This article is more than 1 year old
Storage software bucks hardware sales trend
Keep the champagne on ice, though
While disk array sales might have been slammed in the fourth quarter of 2008, IDC reckons that the very profitable business of selling software add-ons for storage devices managed to show some growth despite the economic slowdown.
Every quarter, IDC makes estimates of internal disk arrays bundled inside of servers as well as for external disk arrays that are shared by multiple servers. The company calculates that total disk storage sales fell by 5.9 per cent to $7.26bn in Q4, with external array sales down 0.5 per cent to $5.32bn and internal array sales, in sympathy with rapidly declining server shipments in the quarter, falling by 18.1 per cent to $1.94bn.
As has been the case in IT for many years, it is better and more profitable to sell software than hardware, and the companies that sell add-ons for storage arrays did comparatively better than their captive hardware units (if they have them). IDC believes that the storage software market posted its 21st consecutive quarter of growth in Q4, with sales up 3.6 per cent to $3.03bn. But there are some signs that even this market is starting to cool.
"The storage software market is starting to exhibit more of an impact from the economic trouble," explained Michael Margossian, a research analyst for storage software at IDC in a statement accompanying the quarterly sales stats. "Even with the usually strong fourth quarter, most vendors showed signs of slowing down, and in some cases declining year over year."
External disk array juggernaut EMC continues to rule this storage software roost, with $787m in sales in the quarter according to IDC, up 4.2 per cent. Symantec, thanks to its acquisition of Veritas, comes in at number two in Q4, with $556m in storage software sales, up 6.9 per cent. And while IBM was hammered in the storage hardware side of the biz, with sales down 22.7 per cent to $1.31bn, in the quarter, the company boosted storage software sales by 10.1 per cent to $401m. (Clearly, Big Blue is more focused on profits than on winning deals right now; it has also been severely impacted by the slowdown in its System x and entry Power Systems lines, which tend to use internal disk arrays among SMB customers.)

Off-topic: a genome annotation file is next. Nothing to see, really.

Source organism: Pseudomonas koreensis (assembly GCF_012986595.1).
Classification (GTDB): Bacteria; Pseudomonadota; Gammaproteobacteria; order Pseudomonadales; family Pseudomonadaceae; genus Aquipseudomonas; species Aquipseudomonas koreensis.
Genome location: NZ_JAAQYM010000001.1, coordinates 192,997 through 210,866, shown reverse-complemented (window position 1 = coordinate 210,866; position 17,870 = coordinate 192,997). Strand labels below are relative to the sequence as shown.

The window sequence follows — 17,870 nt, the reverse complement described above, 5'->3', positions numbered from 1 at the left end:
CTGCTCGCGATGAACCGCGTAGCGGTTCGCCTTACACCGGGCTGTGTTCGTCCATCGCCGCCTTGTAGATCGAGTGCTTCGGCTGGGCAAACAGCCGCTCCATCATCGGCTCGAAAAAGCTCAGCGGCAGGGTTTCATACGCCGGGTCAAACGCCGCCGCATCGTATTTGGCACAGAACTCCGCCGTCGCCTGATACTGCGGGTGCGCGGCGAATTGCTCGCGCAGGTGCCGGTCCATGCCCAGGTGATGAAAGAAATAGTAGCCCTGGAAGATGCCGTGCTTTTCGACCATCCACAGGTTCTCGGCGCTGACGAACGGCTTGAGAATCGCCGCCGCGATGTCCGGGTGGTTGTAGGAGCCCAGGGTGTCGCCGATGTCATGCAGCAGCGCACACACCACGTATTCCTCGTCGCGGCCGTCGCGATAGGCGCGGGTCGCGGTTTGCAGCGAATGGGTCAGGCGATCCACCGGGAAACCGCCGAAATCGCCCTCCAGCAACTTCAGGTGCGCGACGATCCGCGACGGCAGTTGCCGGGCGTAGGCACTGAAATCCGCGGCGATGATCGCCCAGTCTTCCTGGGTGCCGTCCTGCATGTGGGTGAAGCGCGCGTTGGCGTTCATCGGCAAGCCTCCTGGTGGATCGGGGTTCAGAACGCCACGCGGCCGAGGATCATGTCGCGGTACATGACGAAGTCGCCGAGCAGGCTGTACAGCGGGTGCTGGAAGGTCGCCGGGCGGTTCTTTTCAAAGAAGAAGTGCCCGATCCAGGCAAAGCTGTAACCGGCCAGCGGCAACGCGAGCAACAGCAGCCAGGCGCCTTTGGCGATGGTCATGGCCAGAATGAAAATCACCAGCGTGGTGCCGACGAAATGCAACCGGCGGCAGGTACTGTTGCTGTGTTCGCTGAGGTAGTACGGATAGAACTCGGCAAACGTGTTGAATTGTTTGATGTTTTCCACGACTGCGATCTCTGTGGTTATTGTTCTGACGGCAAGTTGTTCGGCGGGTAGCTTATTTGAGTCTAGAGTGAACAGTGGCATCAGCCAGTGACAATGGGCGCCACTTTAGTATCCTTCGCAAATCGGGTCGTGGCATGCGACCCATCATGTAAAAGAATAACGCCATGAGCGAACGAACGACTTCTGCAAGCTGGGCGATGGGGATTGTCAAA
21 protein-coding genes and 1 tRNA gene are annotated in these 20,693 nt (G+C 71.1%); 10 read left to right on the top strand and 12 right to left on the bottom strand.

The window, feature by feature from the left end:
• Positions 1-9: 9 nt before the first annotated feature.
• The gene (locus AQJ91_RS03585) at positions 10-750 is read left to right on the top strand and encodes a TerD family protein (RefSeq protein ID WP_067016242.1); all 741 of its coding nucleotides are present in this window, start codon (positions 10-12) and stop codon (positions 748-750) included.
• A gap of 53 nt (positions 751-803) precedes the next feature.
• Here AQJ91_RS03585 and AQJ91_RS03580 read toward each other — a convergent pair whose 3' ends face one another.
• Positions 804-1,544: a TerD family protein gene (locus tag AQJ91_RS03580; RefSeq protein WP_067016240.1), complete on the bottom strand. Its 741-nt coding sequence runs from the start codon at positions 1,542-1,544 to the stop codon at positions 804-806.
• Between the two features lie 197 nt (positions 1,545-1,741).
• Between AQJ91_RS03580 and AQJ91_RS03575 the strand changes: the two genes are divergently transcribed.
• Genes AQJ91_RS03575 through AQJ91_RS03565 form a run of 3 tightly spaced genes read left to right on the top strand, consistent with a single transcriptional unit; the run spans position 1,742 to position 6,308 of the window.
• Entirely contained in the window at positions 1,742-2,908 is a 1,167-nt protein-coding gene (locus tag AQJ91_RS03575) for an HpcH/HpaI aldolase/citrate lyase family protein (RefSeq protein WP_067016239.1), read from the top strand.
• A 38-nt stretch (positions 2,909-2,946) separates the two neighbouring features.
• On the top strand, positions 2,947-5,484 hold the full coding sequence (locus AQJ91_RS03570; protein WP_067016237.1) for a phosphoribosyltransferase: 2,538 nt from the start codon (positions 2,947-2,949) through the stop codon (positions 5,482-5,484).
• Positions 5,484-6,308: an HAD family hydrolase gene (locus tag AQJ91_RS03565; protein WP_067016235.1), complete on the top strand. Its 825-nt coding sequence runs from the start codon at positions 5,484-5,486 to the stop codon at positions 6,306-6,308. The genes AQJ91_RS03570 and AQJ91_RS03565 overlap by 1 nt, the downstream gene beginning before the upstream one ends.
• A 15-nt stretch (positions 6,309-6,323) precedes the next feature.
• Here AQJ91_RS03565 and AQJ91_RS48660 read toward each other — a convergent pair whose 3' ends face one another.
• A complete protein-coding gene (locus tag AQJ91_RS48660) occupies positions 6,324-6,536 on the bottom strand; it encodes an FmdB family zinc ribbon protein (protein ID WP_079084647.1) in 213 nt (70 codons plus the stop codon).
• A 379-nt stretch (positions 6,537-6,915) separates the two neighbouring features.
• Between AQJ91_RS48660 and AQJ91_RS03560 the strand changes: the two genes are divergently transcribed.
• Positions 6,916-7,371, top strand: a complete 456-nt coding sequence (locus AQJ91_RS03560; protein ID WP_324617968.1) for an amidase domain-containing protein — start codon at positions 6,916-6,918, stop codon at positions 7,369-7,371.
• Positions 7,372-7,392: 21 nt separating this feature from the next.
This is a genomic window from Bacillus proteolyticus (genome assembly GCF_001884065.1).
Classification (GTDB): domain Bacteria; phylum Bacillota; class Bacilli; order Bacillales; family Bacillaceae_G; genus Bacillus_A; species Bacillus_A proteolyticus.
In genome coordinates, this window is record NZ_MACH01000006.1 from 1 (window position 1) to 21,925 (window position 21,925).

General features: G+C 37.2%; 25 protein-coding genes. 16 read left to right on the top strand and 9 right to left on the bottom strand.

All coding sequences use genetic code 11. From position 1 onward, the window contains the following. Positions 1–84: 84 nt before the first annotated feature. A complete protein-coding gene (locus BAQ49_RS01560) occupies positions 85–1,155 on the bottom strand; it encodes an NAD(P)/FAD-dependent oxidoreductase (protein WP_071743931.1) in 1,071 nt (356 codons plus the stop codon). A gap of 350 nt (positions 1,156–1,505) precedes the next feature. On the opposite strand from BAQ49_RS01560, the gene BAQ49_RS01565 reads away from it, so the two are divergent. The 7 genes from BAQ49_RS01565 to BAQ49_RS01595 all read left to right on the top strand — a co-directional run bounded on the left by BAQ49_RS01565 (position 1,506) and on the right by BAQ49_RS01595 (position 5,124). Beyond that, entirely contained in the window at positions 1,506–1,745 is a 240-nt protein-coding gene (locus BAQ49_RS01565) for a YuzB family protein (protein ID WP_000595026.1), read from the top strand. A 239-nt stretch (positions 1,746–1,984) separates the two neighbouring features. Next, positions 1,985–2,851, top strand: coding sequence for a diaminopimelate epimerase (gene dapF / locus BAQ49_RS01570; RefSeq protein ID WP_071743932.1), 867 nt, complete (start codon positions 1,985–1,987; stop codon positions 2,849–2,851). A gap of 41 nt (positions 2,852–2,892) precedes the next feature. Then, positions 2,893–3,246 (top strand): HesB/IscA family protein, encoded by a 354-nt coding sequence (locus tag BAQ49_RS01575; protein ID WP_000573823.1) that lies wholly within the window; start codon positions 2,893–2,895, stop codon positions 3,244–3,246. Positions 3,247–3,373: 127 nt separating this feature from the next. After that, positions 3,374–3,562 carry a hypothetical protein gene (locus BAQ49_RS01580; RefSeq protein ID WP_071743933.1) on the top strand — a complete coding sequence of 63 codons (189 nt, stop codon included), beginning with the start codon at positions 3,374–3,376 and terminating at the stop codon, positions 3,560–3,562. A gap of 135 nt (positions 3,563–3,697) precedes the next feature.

NetApp saw its sales for storage software drop by 5.7 per cent in the quarter, to $227m, and Hewlett-Packard saw a 5.2 per cent decline, to $135m. CA rounded out the top five storage software vendors, with $111m in sales, down 4.7 per cent. Other vendors, including a fairly large number of companies selling innovative storage arrays with sophisticated software for thin provisioning, snapshotting, replication, and other high availability, collectively accounted for $851m, up 3.5 per cent.
"On a yearly basis, storage-based software showed continuing growth when comparing like quarters year over year," says James Baker, IDC's research manager for storage software. "Particularly strong were the data protection and recovery, file system software, and archiving segments. However, same year Q3-to-Q4 comparisons are negative or neutral, reflecting the downward pressure from the worldwide economic crisis.
"The two largest segments - data protection and recovery software and storage replication software - dropped just slightly between Q3 and Q4." ®